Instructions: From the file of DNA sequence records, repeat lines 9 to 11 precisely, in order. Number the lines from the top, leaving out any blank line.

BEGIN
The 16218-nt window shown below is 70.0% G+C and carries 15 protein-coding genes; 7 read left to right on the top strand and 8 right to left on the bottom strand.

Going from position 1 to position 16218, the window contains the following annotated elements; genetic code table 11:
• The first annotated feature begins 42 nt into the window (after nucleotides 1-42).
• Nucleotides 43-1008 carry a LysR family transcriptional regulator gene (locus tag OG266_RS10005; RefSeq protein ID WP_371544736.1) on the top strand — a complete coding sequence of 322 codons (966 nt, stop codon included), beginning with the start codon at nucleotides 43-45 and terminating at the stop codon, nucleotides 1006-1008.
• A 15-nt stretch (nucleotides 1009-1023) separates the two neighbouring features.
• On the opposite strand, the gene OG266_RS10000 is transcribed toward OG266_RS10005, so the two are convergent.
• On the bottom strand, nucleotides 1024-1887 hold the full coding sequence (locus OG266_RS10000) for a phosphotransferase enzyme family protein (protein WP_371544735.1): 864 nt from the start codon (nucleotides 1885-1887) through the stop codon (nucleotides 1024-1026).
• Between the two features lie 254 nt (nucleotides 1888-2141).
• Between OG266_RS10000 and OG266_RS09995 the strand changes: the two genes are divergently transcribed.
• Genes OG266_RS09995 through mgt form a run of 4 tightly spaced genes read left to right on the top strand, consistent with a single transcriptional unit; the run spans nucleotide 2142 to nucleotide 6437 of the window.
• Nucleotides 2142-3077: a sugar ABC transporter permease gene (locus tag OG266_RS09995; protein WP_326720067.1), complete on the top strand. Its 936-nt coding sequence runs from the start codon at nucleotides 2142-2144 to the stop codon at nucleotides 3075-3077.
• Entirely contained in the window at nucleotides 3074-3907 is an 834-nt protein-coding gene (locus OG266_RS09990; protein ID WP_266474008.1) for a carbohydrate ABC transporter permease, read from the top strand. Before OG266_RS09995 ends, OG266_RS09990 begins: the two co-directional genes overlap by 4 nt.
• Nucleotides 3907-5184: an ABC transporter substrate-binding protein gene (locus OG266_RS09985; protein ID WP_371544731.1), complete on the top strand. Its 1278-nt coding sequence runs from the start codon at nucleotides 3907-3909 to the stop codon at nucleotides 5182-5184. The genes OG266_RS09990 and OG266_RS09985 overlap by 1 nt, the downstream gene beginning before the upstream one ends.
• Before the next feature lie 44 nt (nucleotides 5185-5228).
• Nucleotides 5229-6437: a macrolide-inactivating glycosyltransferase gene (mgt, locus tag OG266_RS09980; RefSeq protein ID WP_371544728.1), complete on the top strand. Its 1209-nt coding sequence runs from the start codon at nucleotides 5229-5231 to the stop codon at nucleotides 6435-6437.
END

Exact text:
• Between OG266_RS10000 and OG266_RS09995 the strand changes: the two genes are divergently transcribed.
• Genes OG266_RS09995 through mgt form a run of 4 tightly spaced genes read left to right on the top strand, consistent with a single transcriptional unit; the run spans nucleotide 2142 to nucleotide 6437 of the window.
• Nucleotides 2142-3077: a sugar ABC transporter permease gene (locus tag OG266_RS09995; protein WP_326720067.1), complete on the top strand. Its 936-nt coding sequence runs from the start codon at nucleotides 2142-2144 to the stop codon at nucleotides 3075-3077.